Marian Keyes

1963- ; b. Cork; moved to Cavan, then Galway, then Dublin; ed. UCD, law; worked for Eastern Health Board; became an alcoholic and moved to London, living on welfare in a tower-block; worked as waitress; employed in accounts dept. of an architectural college; attempted suicide; m. Tony Keyes, Dec. 1995; commenced writing fiction, 1993; entered treatment centre, Jan. 1994; sent her first novel Watermelon to Poolbeg Press on returning to work in London, April 1994; published in 1995, it sold 100,000 copies in the UK and won the W. H. Smith Fresh Talent award; travelled to Los Angeles; issued Lucy Sullivan is Getting Married (1996) and wrote Rachel’s Holiday (1998) dealing with addiction, self-loathing and rehab of Rachel Walsh in New York; Sushi for Beginners (2001), deals with homelessness;
wrote Under The Duvet (2001), her collected articles with the proceeds going to Simon Community; issued Angels (2002), a novel set in the Hollywood movie-world; also The Other Side of the Story (2004), on women in the world of publishing, and Anybody Out There? (2006), a novel of loss and grief; The Mystery of Mercy Close (2012) reflectis her personal encounter with depression; issued The Woman Who Stole My Life (2014), regarded as a back-on-form novel; her books have been translated into twenty languages with 70 million sales worldwide; angered by interview with Marian Finucane on RTE, Nov. 2014; Keyes publishes with Poolbeg and latterly with Penguin in the UK; Grown Ups (2020) is about the seemingly glamorous Caseys; she is known for handle serious life-problems with a light touch.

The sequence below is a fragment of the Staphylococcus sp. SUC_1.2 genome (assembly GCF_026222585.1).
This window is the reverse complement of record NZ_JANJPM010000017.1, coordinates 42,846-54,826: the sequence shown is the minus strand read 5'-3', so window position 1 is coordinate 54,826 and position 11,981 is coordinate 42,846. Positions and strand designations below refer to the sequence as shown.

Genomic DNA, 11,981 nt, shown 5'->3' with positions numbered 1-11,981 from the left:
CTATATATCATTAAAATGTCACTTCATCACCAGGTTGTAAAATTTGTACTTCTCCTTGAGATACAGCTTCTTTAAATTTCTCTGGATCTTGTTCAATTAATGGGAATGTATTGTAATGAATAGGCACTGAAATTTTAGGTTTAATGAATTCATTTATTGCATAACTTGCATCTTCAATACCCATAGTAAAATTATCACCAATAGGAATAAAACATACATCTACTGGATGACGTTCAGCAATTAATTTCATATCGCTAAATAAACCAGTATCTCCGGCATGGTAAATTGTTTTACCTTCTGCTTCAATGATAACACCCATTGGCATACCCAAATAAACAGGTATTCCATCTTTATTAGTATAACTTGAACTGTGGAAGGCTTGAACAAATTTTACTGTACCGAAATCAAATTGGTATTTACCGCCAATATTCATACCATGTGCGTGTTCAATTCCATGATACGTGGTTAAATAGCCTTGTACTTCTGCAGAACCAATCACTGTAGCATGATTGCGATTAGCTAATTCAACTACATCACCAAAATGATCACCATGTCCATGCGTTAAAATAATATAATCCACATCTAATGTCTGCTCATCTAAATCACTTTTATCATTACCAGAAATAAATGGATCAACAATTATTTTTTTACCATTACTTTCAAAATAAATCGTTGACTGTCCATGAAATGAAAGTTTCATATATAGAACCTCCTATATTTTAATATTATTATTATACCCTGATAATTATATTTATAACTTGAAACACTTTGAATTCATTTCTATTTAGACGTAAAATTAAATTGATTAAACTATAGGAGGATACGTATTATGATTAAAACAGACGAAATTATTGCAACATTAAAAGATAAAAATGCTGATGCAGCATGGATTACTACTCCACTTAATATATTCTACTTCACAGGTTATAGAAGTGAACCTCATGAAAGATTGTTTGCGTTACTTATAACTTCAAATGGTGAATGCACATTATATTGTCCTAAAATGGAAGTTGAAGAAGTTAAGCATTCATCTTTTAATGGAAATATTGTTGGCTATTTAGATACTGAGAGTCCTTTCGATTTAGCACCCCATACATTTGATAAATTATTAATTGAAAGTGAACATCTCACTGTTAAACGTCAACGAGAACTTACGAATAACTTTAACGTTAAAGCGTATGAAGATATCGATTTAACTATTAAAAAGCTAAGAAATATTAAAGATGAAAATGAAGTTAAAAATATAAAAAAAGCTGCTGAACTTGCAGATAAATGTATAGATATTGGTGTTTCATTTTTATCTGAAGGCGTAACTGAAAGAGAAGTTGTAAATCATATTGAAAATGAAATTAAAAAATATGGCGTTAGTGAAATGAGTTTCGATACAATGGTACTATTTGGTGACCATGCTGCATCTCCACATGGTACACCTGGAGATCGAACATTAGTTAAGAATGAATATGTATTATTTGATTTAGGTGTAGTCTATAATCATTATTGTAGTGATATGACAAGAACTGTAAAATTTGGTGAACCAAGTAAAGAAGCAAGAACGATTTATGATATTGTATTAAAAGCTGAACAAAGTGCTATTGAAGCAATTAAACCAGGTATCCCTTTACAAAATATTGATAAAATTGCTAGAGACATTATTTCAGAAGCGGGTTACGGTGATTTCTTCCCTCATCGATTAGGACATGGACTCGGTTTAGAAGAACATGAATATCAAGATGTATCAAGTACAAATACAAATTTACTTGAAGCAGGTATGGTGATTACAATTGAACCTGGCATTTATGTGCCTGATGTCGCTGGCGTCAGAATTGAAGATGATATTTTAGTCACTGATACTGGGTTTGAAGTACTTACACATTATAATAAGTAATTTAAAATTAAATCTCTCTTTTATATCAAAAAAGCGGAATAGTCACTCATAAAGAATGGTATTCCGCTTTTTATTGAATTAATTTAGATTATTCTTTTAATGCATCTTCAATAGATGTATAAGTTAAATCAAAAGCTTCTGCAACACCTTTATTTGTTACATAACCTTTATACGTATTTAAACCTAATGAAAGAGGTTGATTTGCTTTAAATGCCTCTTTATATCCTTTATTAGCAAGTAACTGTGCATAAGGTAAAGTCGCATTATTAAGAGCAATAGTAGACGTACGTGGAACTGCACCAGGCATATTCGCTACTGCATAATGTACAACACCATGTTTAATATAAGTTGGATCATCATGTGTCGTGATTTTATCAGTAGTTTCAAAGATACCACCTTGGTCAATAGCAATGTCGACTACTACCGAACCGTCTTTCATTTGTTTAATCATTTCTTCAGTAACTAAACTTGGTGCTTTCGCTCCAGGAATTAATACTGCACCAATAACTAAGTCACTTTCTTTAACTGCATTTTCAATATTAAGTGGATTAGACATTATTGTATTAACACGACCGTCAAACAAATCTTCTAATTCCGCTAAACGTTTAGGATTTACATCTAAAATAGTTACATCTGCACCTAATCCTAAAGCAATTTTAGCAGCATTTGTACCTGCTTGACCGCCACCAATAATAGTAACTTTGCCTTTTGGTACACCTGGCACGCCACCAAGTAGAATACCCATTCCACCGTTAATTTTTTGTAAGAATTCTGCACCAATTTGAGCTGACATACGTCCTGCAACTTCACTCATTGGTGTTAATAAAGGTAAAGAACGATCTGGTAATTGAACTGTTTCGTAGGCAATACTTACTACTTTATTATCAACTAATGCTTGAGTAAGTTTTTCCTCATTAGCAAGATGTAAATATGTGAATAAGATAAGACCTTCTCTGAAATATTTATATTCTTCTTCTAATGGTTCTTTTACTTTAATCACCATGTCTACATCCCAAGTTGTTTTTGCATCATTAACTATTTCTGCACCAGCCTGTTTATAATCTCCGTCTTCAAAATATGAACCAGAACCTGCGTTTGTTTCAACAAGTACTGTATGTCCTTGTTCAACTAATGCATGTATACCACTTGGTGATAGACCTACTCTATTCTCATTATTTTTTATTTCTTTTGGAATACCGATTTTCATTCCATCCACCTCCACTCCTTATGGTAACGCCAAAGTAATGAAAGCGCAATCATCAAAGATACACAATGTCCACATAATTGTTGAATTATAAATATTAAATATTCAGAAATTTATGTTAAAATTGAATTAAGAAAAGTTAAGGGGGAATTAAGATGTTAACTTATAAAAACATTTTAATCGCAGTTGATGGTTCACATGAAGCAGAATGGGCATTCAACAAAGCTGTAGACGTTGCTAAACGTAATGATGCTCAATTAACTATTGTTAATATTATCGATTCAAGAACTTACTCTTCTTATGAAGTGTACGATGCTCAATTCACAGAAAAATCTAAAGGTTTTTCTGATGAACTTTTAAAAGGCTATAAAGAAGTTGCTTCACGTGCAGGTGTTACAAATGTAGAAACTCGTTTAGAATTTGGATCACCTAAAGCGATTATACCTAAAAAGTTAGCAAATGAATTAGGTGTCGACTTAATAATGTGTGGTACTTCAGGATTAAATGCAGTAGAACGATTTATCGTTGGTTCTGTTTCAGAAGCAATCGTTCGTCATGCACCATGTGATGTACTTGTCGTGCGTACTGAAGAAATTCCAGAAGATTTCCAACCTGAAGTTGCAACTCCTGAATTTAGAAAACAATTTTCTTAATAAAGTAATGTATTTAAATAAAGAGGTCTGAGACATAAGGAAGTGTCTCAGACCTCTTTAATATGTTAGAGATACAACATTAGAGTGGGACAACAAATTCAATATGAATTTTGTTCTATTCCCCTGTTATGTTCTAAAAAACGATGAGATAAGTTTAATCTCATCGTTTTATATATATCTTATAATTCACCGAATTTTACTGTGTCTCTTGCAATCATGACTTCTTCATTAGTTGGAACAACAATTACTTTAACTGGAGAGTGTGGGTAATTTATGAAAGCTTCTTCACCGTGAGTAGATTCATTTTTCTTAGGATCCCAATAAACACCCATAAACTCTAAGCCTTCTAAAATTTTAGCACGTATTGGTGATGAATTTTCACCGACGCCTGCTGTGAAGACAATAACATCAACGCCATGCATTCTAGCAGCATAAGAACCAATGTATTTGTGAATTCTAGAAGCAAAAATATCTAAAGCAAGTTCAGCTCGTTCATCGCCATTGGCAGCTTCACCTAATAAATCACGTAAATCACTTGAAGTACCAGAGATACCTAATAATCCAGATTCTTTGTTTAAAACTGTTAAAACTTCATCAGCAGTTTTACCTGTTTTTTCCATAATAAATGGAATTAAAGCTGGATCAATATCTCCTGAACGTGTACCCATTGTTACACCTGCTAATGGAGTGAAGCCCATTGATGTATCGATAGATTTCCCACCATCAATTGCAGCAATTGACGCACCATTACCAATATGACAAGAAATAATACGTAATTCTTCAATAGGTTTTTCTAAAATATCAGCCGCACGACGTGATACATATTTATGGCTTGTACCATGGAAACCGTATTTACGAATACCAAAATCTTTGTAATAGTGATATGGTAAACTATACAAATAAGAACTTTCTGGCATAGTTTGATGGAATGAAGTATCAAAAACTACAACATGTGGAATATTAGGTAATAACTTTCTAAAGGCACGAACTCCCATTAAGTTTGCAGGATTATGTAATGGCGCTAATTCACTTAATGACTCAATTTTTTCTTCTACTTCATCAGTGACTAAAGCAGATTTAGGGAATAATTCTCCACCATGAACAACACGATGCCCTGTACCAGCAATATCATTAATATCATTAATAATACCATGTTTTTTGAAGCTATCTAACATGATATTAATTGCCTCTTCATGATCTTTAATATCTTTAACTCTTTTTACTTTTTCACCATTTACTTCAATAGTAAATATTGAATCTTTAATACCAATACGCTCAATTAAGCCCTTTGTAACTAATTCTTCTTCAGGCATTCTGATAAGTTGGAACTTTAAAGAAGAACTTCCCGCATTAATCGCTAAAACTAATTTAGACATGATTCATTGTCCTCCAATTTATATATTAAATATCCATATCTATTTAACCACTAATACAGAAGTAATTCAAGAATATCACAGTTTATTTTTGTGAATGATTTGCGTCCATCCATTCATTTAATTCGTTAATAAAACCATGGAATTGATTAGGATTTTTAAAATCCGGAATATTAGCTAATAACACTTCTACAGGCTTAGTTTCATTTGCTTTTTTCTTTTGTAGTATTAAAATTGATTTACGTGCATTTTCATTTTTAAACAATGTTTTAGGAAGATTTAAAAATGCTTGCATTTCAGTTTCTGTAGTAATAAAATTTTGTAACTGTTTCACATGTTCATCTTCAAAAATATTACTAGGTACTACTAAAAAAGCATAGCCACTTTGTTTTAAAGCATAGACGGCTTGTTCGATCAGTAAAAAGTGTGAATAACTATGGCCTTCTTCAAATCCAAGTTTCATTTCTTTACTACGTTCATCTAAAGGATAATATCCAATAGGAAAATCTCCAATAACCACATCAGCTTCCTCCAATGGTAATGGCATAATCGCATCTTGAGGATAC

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Fiction (incomplete listing)
  • Watermelon (Dublin: Poolbeg 1995), 600pp.
  • Lucy Sullivan is Getting Married (Poolbeg 1996).
  • Rachel’s Holiday (Poolbeg 1998).
  • Sushi for Beginners (Dublin: Poolbeg 2001).
  • Angels (Dublin: Poolbeg 2002).
  • The Other Side of the Story (Dublin: Poolbeg Press 2004) [q.pp.]
  • Anybody Out There? (2006)
  • The Brightest Star in the Sky (London: Michael Joseph 2009), 400pp.
  • The Mystery of Mercy Close (Adult Viking 2012).
  • The Woman Who Stole My Life (London: Michael Joseph 2014), 534pp.
  • Grown Ups: A Novel (London: Michael Joseph; NY: Doubleday 2020), 550pp.

Under The Duvet (London: Michael Joseph 2001), 272pp.

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[Shirley Kelly,] interview, Books Ireland (April 1996), pp.85-86; biog. details as above; Watermelon (1996), story of Claire, 30-something in London, left by husband James on day her child is born; returns to Dublin; recovers, and confronts returning husband with a surprise; also [Kelly,] interview, Books Ireland (Oct. 2002), pp.239-40.

Bernice Harrison, review of Sushi for Beginners (2001), set in a Dublin women’s magazine office; ‘exuberant and extremely clever writing style […] can be achingly funny one minute and wincingly accurate in her observations the next.’ (Irish Times, Paperbacks [review], 16 June 2001.)